Marie Doro was one of many actresses mooted as a successor to Mary Pickford. With her enormous dark eyes and slight build, she was an ethereal figure who seemed ideally suited to films, yet, she had made her success on the stage. For many years, she was associated with William Gillette, with whom she starred in Gillette's iconic theatrical version of Sherlock Holmes.
Her switch to the screen was made reluctantly. Though placed under personal contract to Paramount Pictures/Famous Players-Lasky head Adolph Zukor in November 1914, it was not for over a year that she made her debut, following the sudden death of her promoter Charles Frohman, who had been aboard the Luisitania when it was torpedoed by a German warship in 1915.
Paying a record $10,000 per week to retain the services of Mary Pickford and realising he may not be able to afford to keep her much longer (she would depart his studio in 1918), Zukor was keen to build a stable of potential successors. Exhibitors were likewise pleased with the prospect of another figure as popular as Mary. Sydney media played up the comparison, calling her 'Mary Pickford's Greatest Rival For The World's Honour' and asking audiences 'Is Marie Better than Mary?'
Clearly, Mary retained her mantle as 'The World's Sweetheart', but to dismiss Doro as simply a Pickford pretender is to neglect her own distinctive charm. This is abundantly on show in one of her few surviving features, Castles for Two (1917), shown several years ago at the Cinecon Classic Film Festival.
The Morals of Marcus, like virtually all of Doro's other films, is no longer extant.
26th January 1916
Source: Sunday Times (Sydney), 26 December 1916
Should A Wife Forgive?
Former Ziegfeld Follies star Lillian Lorraine was the main attraction in what was described as a ‘sex problem film,' Should A Wife Forgive?, which Margaret saw at the Audley Theatre on January 26. The film was an early work by director Henry King, who would go on to a distinguished Hollywood career, and here played the key role of the weak-willed husband who found himself seduced away from his loving wife by a vampish cabaret dancer known simply as La Belle Rose, and is later implicated in her death.
Since the smash success of A Fool There Was (1915) the previous year, the 'vamp’ film had evolved into an entire genre. Reports from America suggest a note of novelty was introduced in this one: in an intertitle, the audience itself was asked to answer the question posed by the film’s story. Should the husband be found guilty, or should he be forgiven? Differences between Australian and American reviews suggest that the version Margaret saw may have been considerably bowdlerised for local release.
As La Belle Rose, Lorraine’s character was described in one review as 'a gypsy trollop with a heart that is cold and calculating in a voluptuous body’. Theda Bara had established the stock figure of the vamp: exotic, seductive, fascinating, liberated; the possessor of a cold heart and eccentric habits, such as adding perfume to her tea.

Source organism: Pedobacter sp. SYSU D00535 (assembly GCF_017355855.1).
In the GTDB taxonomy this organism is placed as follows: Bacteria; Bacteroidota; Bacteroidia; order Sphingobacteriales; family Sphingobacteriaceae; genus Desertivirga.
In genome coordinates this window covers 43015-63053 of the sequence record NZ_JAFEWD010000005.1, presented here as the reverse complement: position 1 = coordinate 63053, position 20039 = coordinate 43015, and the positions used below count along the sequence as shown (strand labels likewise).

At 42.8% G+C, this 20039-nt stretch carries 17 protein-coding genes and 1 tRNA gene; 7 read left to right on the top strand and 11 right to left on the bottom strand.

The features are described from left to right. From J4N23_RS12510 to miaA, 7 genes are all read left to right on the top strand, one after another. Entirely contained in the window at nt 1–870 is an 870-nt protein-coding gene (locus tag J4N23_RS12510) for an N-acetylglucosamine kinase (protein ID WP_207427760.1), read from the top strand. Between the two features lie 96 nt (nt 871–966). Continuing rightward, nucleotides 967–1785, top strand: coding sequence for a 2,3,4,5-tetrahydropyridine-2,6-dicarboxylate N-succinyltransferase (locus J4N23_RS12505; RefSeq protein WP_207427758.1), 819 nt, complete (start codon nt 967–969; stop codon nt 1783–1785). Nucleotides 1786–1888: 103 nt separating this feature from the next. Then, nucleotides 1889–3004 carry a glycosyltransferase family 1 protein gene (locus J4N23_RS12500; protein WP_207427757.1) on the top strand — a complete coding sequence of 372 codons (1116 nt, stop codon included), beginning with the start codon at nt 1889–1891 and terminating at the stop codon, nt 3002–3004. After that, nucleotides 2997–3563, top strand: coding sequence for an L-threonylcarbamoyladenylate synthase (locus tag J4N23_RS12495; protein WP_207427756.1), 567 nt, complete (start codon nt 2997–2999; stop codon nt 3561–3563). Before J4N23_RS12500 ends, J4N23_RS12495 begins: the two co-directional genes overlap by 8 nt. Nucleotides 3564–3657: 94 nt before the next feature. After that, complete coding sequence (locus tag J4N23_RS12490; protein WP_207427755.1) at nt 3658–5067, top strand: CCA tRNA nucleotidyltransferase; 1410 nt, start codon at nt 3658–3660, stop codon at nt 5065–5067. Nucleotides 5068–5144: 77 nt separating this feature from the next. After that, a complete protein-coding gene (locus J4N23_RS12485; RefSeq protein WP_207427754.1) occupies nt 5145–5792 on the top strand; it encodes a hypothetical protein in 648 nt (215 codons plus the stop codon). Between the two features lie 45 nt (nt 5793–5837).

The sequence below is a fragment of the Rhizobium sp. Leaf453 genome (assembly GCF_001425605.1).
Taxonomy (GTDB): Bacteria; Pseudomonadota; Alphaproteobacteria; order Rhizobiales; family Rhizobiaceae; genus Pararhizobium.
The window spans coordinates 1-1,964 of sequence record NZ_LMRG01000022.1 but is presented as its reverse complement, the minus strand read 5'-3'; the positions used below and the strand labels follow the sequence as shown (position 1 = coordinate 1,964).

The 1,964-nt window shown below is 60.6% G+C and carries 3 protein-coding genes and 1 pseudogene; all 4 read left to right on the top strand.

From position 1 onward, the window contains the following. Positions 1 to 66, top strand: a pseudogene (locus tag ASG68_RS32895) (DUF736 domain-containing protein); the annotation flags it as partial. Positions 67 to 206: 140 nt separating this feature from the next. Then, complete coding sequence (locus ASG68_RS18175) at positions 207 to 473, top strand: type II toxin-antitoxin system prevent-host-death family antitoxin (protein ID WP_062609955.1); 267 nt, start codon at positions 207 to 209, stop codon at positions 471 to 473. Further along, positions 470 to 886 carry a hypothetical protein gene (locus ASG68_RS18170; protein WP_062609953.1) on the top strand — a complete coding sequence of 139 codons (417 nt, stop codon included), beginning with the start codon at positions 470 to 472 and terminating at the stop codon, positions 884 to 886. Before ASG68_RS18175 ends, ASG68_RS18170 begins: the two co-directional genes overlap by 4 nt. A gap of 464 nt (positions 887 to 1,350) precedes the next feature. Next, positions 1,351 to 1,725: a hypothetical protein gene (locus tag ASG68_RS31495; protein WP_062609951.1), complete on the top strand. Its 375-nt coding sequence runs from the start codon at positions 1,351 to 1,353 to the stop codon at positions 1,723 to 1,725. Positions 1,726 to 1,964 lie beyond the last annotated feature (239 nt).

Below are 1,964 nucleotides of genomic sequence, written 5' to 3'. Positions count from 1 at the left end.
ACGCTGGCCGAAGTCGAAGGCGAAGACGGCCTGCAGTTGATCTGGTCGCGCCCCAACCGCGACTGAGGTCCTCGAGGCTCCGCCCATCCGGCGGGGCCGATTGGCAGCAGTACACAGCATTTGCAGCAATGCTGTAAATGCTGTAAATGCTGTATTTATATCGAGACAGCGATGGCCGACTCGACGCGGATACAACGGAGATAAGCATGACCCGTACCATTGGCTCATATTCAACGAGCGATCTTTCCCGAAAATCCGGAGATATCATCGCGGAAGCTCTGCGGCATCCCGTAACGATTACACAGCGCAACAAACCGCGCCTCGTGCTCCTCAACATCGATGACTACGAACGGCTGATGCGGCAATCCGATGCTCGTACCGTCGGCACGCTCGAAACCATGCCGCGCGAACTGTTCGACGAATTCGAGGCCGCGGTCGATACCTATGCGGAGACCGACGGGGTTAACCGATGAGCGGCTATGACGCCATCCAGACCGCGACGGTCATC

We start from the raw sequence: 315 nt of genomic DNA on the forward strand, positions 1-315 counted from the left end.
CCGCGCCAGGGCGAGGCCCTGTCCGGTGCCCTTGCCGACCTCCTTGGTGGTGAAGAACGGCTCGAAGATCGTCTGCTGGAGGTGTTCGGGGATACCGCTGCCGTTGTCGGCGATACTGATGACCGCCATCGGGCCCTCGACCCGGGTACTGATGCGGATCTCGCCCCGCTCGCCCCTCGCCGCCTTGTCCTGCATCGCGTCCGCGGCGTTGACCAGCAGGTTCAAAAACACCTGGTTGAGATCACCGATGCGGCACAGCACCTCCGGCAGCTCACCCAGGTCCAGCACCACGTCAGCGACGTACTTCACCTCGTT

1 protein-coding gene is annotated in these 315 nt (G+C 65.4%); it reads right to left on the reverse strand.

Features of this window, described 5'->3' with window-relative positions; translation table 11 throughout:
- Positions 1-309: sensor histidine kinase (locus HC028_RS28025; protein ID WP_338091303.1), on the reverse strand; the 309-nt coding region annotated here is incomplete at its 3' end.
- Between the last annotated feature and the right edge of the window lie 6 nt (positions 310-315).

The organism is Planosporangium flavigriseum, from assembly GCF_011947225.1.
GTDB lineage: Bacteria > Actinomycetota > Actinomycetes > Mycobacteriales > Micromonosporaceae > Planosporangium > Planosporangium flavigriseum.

Lillian Lorraine would have been seen as an ideal candidate to follow in Theda’s footsteps. She had been a favourite of Florenz Ziegfeld - far more than just a favourite, according to several of the impresario’s subsequent wives - and her reputation as a heartbreaker filled many a newspaper column. Until Should A Wife Forgive? her film appearances had mainly been restricted to serials, such as Neal of the Navy. Her offscreen behaviour was rumoured to be erratic, and though she was named a WAMPAS Baby Star of 1922, she made her final film that year.
Moving Picture World judged Should A Wife Forgive? 'very good work done on a subject not of the highest.’ Criticising the character of the husband as an “outline of a type, rather than a type - whose inner heart is not shown to us,” it instead reserved its praise for Mabel Van Buren’s more understated performance as the wronged wife: “If Miss Van Buren’s work is not so "artistic” as Miss Lorraine’s, it is much more pleasing. It rings true emotionally and is full of dignity.“ Should A Wife Forgive? survives in a film archive, a rare remaining product of Long Beach’s Balboa Studios. Once a flourishing concern known as 'Hollywood by the Beach’, Balboa had closed by 1918, at around the same time that many of film’s earliest companies were either dying out or being consolidated into larger studios.
27th January 1916
Source: Moving Picture World, 27 March 1915
The Siren's Reign
Perhaps Should A Wife Forgive? gave Margaret a taste for vamp-themed films - the very next day she saw another, Siren’s Reign. The film was produced by the New York-based Kalem company, in response to the popularity of yet another proto-Vamp film, The Vampire (1913).
Motography provided a summary of Siren’s Reign, a film which appears not to have survived:
Upon the death of her brother, Marguerite Morrison (Anna Q. Nilsson) takes his place as a member of the firm of Blake & Morrison. She secretly loves Blake (Harry Millarde), but he is blinded by the beauty of Grace (Alice Hollister), a chorus girl, and marries her. A year passes and the firm is in financial difficulties, due to Grace’s extravagance. Even her child does not interest her.